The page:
Aid money almost too tight to mention

hunger_in_zim.jpgAid to Zimbabwe must go beyond food
The international humanitarian community's most important tool for raising resources for action in Zimbabwe, the Consolidated Appeals Process (CAP), is out of date and in need of revision. The question is whether appealing for more funds to kee

The CAP 2009 was launched in November 2008, but "the situation in
[Zimbabwe] has obviously moved on," Catherine Bragg, UN Assistant
Secretary-General for Humanitarian Affairs and Deputy Emergency Relief
Coordinator, told IRIN.

Discussions were underway to ensure the CAP 2009 document better
reflected the current humanitarian crisis in Zimbabwe, Bragg noted
after leading a UN assessment mission to the country at the end of
February. "The cholera epidemic is still ongoing and the humanitarian
situation has gotten much worse."

By early March cholera had claimed more than 4,000 lives and nearly
90,000 Zimbabweans had been infected since the outbreak began in August
2008.

The food security situation is still deteriorating rapidly: the
original CAP 2009 projected 5.1 million Zimbabweans depending on food
aid in the first quarter of 2009, but that number is now closer to 7
million.

Growing hunger, growing needs

Halfway through 2008, the humanitarian community in Zimbabwe estimated
it would take around US$350 million to address immediate needs in the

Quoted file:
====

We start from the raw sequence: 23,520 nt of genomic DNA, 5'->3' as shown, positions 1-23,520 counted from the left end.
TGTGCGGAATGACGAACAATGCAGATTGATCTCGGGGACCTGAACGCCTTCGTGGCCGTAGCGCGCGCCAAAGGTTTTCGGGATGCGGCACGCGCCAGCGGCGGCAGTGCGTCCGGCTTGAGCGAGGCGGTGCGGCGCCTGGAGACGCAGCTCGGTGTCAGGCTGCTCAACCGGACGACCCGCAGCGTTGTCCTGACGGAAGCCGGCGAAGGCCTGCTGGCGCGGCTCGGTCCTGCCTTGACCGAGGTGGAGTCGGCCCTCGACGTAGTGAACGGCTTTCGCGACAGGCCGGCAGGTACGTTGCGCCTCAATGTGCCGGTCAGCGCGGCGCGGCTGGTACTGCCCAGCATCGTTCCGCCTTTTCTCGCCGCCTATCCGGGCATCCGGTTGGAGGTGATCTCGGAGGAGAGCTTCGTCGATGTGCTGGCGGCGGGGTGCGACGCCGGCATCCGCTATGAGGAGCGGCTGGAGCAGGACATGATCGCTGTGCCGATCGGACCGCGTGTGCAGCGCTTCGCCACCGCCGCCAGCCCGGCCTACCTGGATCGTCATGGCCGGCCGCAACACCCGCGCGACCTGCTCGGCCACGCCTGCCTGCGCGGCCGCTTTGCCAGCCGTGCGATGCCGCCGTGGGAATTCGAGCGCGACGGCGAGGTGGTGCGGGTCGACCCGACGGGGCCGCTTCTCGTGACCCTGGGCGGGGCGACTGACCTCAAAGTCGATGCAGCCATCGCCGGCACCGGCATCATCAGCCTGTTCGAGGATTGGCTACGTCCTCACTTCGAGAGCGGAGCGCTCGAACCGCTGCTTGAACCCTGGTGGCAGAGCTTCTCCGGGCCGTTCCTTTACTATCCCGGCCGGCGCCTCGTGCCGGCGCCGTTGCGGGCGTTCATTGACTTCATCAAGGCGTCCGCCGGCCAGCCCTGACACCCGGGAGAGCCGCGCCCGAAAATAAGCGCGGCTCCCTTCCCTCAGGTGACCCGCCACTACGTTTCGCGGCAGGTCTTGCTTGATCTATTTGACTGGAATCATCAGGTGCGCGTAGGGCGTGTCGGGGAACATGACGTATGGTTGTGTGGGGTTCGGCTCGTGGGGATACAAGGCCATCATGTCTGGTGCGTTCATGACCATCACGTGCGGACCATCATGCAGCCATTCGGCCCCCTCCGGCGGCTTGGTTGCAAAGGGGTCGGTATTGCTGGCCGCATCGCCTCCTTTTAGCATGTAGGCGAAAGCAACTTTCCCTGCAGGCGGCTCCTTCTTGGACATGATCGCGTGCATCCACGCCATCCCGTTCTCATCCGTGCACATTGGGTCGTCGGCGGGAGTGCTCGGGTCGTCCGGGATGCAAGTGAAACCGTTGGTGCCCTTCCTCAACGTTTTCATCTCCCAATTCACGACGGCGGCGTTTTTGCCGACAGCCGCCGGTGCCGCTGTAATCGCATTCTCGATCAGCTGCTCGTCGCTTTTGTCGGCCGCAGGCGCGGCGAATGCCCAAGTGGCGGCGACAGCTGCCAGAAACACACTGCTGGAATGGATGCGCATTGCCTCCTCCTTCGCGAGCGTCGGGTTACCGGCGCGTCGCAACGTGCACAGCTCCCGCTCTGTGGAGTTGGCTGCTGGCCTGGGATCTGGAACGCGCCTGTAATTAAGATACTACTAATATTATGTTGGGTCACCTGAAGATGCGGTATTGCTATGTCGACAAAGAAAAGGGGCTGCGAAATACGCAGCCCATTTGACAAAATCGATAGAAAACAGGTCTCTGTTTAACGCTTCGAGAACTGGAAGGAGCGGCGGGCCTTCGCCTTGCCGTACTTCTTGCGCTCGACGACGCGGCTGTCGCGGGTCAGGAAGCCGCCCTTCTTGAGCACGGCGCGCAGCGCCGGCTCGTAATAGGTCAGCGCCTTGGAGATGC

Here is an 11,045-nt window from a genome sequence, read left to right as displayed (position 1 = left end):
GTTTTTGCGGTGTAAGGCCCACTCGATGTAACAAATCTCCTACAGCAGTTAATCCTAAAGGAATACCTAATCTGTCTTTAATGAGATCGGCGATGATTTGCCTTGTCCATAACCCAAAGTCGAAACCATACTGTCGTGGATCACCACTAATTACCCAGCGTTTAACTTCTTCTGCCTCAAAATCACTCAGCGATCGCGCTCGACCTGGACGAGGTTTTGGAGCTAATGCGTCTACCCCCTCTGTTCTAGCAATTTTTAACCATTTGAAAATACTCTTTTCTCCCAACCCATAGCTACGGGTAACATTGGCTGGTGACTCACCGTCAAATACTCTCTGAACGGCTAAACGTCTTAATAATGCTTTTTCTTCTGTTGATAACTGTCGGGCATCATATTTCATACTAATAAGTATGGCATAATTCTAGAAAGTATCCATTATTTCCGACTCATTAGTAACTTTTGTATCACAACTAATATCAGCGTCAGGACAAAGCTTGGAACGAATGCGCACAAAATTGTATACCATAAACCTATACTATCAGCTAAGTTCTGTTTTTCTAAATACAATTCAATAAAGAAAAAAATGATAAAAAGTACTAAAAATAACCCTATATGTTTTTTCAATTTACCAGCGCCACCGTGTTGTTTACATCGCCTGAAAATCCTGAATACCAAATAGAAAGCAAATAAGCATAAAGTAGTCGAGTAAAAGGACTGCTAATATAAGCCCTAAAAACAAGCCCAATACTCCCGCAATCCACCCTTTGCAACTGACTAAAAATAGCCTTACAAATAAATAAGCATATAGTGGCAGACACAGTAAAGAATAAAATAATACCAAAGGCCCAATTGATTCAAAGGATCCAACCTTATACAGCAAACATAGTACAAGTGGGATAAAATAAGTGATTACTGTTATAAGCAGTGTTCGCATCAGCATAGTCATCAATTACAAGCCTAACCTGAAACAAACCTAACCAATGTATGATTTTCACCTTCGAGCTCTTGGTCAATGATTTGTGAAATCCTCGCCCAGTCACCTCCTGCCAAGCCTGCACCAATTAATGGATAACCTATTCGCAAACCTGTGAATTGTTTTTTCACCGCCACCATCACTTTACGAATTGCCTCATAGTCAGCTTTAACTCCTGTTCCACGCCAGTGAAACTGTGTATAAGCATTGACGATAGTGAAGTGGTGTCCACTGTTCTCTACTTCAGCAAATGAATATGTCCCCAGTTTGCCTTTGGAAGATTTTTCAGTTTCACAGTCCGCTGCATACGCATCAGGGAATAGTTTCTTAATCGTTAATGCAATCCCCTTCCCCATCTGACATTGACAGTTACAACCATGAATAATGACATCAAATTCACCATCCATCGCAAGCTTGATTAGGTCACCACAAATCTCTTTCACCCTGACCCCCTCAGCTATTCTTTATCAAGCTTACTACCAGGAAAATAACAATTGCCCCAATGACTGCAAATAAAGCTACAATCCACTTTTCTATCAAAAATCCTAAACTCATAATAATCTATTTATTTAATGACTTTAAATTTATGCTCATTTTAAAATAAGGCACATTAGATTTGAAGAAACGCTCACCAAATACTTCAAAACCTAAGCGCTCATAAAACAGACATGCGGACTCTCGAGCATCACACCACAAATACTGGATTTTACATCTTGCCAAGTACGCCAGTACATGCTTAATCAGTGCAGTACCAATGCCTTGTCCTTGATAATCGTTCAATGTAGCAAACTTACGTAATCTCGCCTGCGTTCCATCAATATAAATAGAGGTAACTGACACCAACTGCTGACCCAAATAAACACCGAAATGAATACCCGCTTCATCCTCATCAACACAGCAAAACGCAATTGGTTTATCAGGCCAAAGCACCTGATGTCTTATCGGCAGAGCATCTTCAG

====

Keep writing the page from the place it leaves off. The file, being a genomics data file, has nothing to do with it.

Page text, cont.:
country; by November the figure in the CAP had grown to US$550 million.

The new numbers were mainly a reflection of rising food insecurity –
the food component shot up from US$173 million at the beginning of 2008
to US$411 million by the 2008 mid-year review. "A 137 percent
increase," Luke McCallin, the Flash Appeal Coordinator of the
Consolidated Appeals Process (CAP) at the UN Office for the
Coordination of Humanitarian Affairs (OCHA), told IRIN.

In January 2009 the sharp increase in the number of emergency food aid
beneficiaries led to a halving of cereal rations, which were already
cut in late 2008 in the face of donor funding shortfalls.

By March 2009 the collapse of Zimbabwe’s health sector and the
unprecedented outbreak of cholera caused the CAP to balloon to well
over US$570 million. Expectations are that the latest revision will
lift the required amount beyond that, but the exact figure remains
unclear.

"It is difficult to tell at this stage. There is an agreement to
conduct inter-agency assessments that will inform the CAP Review," said
Muktar Ali Farah, the Officer in Charge at OCHA in Zimbabwe.

Asking for money is one thing; getting donors to shell out is another.
As of 12 March 2008, commitments to the 2009 CAP covered a mere 18
percent of requirements.

CAPs are notoriously underfunded, particularly early in the year. The
average level of funding for all CAPs worldwide in 2009 so far is at 25
percent. "Zimbabwe is not far off the pace in terms of other African
CAPs, either percentage-wise or in dollar amounts," McCallin said.

Having the money at the right time is often crucial. "One of the
problems we have in general with CAPs is that donor financial years
vary widely, and so their decisions on when and how much to fund do not
always correspond to the needs as we identify them. For example, we
often get increased funding towards the end of the year as donors look
to spend their annual amounts."

‘Lifesaving’ semantics

Competing priorities mean the spread of limited finance across the
various sectors of intervention has reached a critical point. "Zimbabwe
is facing a multisector crisis. Food, health, water supply and
Sanitation, and protection remain the main priorities at the moment,"
Muktar noted.